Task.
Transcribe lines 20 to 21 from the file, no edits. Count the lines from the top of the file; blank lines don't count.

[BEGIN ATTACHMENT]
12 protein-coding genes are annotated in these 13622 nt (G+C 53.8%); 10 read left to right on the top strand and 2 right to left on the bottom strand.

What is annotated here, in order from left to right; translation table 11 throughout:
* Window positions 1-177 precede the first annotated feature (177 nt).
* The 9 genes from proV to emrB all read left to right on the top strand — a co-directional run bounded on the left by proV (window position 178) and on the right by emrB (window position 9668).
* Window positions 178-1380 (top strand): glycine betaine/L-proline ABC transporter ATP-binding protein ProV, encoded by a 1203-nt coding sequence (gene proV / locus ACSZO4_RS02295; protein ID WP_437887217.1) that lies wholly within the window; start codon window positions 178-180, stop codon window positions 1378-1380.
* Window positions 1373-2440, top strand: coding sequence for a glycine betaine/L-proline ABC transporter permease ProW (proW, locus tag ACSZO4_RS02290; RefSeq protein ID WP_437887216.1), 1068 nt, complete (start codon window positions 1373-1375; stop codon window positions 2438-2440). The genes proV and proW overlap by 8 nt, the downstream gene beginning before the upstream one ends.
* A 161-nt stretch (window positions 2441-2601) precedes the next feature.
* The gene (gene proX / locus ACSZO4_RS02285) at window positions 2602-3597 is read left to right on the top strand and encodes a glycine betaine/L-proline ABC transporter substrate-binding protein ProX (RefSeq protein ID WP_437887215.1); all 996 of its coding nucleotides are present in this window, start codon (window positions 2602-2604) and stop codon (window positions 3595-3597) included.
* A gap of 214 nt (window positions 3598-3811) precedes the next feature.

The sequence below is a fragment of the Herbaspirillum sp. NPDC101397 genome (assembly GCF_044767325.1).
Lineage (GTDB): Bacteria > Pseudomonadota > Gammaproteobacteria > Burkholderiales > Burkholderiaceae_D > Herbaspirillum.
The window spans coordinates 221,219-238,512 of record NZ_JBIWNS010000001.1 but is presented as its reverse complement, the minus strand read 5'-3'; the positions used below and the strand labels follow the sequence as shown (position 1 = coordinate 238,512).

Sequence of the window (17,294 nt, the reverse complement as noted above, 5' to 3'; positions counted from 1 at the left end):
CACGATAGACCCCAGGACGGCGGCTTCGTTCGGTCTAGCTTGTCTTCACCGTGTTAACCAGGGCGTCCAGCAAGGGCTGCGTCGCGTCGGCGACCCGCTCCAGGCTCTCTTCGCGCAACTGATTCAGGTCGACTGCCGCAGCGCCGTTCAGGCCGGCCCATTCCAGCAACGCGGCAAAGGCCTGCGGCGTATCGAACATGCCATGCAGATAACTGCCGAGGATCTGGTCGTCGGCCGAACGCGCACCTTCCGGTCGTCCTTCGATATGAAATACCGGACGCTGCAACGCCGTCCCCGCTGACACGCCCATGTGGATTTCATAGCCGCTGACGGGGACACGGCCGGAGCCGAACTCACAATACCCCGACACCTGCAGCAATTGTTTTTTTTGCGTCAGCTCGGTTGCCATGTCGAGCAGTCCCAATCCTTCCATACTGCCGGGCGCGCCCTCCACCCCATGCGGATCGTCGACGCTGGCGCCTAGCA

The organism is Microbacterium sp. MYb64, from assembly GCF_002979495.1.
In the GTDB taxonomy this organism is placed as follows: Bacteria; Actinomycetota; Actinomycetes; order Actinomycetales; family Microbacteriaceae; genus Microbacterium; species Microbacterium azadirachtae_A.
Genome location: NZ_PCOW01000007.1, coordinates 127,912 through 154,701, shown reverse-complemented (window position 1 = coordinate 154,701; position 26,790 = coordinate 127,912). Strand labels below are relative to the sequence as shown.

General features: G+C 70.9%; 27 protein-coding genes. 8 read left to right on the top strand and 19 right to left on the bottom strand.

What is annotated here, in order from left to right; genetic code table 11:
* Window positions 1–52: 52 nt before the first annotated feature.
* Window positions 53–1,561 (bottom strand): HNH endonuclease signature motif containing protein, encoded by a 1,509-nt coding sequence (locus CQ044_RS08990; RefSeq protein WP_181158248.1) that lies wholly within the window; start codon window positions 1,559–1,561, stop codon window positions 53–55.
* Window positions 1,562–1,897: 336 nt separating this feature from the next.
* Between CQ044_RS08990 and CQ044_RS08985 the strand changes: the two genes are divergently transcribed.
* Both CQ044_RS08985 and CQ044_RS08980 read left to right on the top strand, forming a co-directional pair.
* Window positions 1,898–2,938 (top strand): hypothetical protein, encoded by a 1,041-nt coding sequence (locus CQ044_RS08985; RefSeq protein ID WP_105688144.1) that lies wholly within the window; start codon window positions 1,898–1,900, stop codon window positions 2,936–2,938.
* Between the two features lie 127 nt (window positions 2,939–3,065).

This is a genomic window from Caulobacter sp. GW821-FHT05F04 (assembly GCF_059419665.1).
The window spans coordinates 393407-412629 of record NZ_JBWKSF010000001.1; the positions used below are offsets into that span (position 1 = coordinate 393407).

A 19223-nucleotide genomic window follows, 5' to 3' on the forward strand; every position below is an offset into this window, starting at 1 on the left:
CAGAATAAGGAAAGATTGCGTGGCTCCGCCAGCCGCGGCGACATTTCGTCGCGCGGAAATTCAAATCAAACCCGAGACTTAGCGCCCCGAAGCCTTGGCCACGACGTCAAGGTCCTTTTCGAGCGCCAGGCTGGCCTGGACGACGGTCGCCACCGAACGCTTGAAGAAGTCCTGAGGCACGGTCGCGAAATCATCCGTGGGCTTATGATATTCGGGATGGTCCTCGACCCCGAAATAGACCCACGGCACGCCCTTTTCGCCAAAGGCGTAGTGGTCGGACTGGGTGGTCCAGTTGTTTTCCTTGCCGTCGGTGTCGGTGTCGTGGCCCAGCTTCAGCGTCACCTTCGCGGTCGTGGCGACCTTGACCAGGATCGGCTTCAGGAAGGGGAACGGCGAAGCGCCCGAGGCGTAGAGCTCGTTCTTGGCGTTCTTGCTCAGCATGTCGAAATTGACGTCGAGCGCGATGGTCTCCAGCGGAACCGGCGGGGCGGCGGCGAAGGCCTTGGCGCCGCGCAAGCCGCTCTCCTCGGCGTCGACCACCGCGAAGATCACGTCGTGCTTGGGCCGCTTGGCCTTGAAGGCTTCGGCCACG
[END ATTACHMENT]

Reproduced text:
* Window positions 1–52: 52 nt before the first annotated feature.
* Window positions 53–1,561 (bottom strand): HNH endonuclease signature motif containing protein, encoded by a 1,509-nt coding sequence (locus CQ044_RS08990; RefSeq protein WP_181158248.1) that lies wholly within the window; start codon window positions 1,559–1,561, stop codon window positions 53–55.